Business in Brief: Tel Aviv Shares Take Cue From Europe and Climb

Nice to buy U.S. company Nexidia; Hauser to seen second term as top securities regulator; Property & Building, Electra Real Estate sell Indian property, seeking market exit.

Bloomberg

Nice to buy U.S. company Nexidia

Nice Systems said on Monday it agreed to buy the U.S. company Nexidia for $135 million in cash to expand its growing analytics business. “The acquisition of Nexidia is part and parcel of our strategy to enhance our analytics offering,” said Nice CEO Barak Eilam, Nice’s chief executive. “Nexidia enjoys a reputation for unrivalled technology and domain expertise.” Nice has been banking on analytical tools — which allow companies to delve into large amounts of data to spot fraud and fend off security threats — to deliver faster growth amid slowing sales of systems for helping call centers and surveillance of buildings and transport networks. The acquisition is expected to close in the first quarter of 2016 and Nice said the acquisition would be accretive to earnings on an adjusted basis this year. Shares of Nice Systems closed up 2% to 222.70 shekels ($56.58). (Reuters)

Hauser to seen second term as top securities regulator

Shmuel Hauser is seeking a second term as chairman of the Israel Securities Authority, TheMarker has learned. His current five-year term is due to end in May and if Finance Minister Moshe Kahlon approves it he can stay another three years, under the law. Since he was appointed in 2011, Hauser has sought to introduce reforms at shoring up Israel’s flagging capital market, including measures to regularize the process by which companies reach debt bailouts with creditors and preventing non-banking financial companies from raising capital without a formal prospectus. But other efforts, such as restructuring the Tel Aviv Stock Exchange into a profit-making company better able to compete with other word bourses and easing what he has term an excess of regulations, have yet to be realized. The ISA declined to comment, (Ruti Levy)

Property & Building, Electra Real Estate sell Indian property, seeking market exit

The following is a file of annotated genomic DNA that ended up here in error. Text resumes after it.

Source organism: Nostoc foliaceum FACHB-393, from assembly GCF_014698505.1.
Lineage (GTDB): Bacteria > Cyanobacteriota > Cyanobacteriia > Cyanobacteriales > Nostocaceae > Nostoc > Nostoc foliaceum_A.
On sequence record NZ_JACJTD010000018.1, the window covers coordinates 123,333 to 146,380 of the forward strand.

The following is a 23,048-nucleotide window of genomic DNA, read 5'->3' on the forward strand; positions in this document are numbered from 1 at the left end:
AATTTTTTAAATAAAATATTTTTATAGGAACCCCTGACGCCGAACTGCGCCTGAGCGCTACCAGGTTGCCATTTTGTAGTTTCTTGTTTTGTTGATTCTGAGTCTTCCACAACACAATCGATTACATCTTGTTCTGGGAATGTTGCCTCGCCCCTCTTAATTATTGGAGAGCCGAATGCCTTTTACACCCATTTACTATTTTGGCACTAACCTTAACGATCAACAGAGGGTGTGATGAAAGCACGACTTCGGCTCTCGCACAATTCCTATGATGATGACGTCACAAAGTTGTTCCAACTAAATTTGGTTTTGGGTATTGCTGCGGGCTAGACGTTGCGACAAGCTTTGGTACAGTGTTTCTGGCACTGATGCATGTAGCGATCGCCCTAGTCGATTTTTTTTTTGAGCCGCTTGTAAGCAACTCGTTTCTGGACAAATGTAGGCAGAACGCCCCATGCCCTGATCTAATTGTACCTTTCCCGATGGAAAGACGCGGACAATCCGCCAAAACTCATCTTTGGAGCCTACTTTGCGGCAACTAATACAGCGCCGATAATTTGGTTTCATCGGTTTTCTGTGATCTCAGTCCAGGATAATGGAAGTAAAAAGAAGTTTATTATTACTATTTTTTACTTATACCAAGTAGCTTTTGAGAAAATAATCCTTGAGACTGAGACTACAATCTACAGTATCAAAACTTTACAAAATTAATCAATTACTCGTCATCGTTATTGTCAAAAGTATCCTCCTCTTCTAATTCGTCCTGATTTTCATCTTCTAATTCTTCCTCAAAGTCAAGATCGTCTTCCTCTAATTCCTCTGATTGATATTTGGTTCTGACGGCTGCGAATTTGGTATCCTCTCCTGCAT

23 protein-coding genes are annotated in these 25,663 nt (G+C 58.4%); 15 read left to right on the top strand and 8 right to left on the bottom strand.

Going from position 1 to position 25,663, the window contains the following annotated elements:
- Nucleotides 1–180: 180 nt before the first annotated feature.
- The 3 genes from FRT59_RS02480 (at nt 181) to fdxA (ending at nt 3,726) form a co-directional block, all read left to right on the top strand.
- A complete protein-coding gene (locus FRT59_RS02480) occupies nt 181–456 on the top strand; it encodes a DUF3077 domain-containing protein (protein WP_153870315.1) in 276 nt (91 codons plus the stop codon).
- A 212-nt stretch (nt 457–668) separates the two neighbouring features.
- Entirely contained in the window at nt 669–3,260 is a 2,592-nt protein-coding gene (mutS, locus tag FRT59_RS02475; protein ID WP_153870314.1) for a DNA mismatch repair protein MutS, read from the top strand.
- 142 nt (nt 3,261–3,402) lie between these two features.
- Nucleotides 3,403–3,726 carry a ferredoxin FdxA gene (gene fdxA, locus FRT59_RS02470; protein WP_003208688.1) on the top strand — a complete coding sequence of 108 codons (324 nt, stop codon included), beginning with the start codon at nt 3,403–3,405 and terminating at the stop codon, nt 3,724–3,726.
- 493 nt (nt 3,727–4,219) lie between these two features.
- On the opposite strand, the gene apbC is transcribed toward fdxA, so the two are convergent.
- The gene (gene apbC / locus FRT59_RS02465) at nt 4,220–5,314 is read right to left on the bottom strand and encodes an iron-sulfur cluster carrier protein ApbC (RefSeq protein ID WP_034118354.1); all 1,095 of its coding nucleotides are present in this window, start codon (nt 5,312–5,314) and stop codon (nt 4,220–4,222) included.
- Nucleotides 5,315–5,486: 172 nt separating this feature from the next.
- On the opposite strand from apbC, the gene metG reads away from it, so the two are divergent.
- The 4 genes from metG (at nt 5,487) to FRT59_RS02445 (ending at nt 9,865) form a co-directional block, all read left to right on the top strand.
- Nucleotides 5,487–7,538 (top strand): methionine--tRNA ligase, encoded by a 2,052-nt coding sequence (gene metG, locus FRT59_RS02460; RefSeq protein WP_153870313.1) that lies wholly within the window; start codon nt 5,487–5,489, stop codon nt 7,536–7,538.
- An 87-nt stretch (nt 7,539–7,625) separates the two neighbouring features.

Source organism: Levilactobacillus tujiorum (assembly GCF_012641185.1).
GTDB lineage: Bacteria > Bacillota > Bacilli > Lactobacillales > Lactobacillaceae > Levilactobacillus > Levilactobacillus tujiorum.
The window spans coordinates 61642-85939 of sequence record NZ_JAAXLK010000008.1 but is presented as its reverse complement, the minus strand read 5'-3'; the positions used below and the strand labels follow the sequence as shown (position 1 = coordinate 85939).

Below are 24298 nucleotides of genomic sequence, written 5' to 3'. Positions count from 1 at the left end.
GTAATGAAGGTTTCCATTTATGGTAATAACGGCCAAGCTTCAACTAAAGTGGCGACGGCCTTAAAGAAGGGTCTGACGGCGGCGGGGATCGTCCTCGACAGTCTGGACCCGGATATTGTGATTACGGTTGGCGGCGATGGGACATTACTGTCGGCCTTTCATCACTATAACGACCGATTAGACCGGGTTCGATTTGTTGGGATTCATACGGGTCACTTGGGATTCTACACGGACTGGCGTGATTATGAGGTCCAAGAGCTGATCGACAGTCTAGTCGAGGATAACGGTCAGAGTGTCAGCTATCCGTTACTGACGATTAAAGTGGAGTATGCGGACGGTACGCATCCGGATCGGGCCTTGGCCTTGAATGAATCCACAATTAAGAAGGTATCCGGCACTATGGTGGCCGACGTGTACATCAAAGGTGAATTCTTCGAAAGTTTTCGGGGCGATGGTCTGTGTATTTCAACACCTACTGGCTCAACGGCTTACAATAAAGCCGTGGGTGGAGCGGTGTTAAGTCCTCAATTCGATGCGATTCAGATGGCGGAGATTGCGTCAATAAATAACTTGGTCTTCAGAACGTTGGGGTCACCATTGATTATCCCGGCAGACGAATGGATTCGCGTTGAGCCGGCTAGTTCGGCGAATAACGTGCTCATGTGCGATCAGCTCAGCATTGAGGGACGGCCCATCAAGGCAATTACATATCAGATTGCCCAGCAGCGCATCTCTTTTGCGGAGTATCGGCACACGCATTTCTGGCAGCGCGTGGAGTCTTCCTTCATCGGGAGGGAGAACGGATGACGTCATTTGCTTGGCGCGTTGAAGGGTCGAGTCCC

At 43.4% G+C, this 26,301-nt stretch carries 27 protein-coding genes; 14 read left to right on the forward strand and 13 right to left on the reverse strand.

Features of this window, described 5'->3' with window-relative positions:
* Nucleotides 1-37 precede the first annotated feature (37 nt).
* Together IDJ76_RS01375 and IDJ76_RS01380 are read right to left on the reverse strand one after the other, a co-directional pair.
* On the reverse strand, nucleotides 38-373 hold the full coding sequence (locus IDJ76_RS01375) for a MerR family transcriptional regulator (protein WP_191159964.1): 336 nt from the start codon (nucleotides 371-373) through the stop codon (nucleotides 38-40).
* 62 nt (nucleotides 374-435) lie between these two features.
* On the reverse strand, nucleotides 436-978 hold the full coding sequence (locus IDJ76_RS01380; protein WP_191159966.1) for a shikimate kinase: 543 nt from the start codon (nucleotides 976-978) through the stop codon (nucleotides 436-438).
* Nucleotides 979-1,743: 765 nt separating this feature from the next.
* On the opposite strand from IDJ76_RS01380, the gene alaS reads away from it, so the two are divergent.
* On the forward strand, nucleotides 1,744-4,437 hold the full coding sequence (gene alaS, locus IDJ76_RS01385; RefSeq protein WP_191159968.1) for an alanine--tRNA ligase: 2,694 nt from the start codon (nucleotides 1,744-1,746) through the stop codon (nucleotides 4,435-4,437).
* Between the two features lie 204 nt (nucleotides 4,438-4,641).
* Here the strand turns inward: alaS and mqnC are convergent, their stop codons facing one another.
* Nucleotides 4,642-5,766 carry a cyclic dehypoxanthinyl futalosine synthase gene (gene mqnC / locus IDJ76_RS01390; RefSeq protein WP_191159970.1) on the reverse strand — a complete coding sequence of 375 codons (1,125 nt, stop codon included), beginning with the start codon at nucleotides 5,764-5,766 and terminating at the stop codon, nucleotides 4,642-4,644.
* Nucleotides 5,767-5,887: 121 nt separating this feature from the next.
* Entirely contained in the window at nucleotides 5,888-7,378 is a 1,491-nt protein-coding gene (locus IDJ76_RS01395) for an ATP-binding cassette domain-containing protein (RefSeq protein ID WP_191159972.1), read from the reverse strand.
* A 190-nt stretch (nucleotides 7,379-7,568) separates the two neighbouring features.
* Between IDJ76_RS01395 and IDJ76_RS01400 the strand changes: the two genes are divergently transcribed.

Property & Building Limited and Electra Real Estate are reducing their exposure to the Indian real estate market, joining a list of other Israeli property investors that piled into the country in 2007 and 2008 only to be disappointed by excessive regulation and other problems. The two companies said on Sunday they are each selling 45% stakes in a Hyberbad development project to an Indian buyer for $34 million. The two bought the land in 2007 with plans to build offices, stores and 2,750 housing units, but only four of 14 towers were completed. The two companies said they expect to record a combined capital gain of 20 million shekels ($5.1 million). The two have three other Indian properties they are likely to be selling as well. Shares of P&B, a unit of the IDB group, ended 1% higher at 269.90 shekels  Electra rose 3.7% on Sunday but retreated Monday by 0.9% to end at 7.07 shekels. (Eran Azran)

Tel Aviv shares take cue from Europe and climb

The Tel Aviv Stock Exchange looked West rather than East on Monday as investors shrugged off another drop in Asian markets and took their cue from higher European and U.S. share prices. Both the TA-25 and TA-100 indices ended up about 0.4% at 1,492.80 and 1,282.94 points, respectively, on turnover of 1.79 billion shekels ($450 million). “After a difficult start to the year, investors are hunting for bargains in the market, which is likely to lead to a correction in the coming days,” said Idan Azoulay, head of mutual funds at Epsilon. But, he said, China’s economic woes and depressed oil prices would continue to weigh on markets. Gainers in the TA-100 were led by Africa Israel Properties’ 6.4% jump to a close of 43.84. Elco ended 3.8% higher at 35.03 after it said it would buy back 30 million shekels worth of shares. Tower Jazz finished 2.5% higher at 51.25 shekels. The company said it had begun production of a new image sensor for Korea’s Pixelplus. In the fixed-income market, the price of the government’s 10-year shekel bond fell 0.32% to raised its yield to 2%. Its Galil bond for the same period ended down 0.6% to a yield of 0.68%. (Omri Zerachovitz)